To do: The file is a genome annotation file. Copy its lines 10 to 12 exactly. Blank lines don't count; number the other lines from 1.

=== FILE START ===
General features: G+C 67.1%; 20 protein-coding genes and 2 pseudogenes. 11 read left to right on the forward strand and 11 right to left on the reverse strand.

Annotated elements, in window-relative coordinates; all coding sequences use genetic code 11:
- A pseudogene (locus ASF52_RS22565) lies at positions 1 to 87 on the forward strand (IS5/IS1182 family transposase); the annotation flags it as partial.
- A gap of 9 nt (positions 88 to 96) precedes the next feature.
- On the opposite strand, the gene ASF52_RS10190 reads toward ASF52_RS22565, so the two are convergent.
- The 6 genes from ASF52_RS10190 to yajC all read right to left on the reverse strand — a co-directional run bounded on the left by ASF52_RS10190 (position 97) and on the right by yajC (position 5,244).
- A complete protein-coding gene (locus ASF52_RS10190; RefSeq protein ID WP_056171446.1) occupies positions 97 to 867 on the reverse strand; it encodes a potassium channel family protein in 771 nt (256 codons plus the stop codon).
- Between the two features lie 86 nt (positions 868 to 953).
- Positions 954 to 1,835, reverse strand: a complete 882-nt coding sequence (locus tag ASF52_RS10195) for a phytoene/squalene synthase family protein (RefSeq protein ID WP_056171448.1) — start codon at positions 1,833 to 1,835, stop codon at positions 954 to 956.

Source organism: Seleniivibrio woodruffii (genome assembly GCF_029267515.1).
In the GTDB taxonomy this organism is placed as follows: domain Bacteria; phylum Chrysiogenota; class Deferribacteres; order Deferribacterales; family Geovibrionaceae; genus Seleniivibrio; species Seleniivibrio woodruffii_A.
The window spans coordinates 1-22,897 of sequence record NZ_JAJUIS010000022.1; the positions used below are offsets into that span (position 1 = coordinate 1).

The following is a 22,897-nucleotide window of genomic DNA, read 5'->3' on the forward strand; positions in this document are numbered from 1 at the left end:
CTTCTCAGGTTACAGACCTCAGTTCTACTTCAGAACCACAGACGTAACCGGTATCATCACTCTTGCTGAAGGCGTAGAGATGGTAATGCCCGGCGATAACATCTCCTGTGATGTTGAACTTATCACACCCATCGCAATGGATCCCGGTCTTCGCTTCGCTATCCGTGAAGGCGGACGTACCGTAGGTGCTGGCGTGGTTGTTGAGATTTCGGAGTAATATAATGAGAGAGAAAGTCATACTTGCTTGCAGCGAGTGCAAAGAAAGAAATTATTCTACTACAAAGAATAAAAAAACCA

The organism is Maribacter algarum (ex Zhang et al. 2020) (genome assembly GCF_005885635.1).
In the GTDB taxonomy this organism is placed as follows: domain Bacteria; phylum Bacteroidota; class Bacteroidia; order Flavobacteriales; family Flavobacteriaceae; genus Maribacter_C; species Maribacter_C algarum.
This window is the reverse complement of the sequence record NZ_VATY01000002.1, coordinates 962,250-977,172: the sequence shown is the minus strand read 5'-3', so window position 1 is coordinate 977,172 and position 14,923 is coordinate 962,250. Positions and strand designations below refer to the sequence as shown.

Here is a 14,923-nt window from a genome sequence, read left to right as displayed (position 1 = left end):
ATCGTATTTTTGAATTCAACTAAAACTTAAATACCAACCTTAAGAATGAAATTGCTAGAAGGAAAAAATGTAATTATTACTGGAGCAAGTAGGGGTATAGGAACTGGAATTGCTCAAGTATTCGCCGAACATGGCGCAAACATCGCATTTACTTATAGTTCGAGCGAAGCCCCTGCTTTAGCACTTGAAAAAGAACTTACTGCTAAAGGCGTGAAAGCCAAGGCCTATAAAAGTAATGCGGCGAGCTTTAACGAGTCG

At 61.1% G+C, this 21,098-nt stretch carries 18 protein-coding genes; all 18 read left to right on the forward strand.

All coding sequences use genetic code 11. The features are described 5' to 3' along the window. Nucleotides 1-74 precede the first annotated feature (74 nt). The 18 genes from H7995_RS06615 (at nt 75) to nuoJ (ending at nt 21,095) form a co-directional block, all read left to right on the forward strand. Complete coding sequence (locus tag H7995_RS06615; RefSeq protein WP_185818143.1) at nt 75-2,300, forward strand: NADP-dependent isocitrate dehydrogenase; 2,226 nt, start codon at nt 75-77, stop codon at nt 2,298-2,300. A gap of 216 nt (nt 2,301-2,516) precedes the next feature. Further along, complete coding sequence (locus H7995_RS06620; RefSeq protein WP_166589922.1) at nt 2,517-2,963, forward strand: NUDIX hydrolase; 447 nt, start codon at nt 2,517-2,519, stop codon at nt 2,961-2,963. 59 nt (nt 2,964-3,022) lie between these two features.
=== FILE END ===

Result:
Source organism: Seleniivibrio woodruffii (genome assembly GCF_029267515.1).
In the GTDB taxonomy this organism is placed as follows: domain Bacteria; phylum Chrysiogenota; class Deferribacteres; order Deferribacterales; family Geovibrionaceae; genus Seleniivibrio; species Seleniivibrio woodruffii_A.
The window spans coordinates 1-22,897 of sequence record NZ_JAJUIS010000022.1; the positions used below are offsets into that span (position 1 = coordinate 1).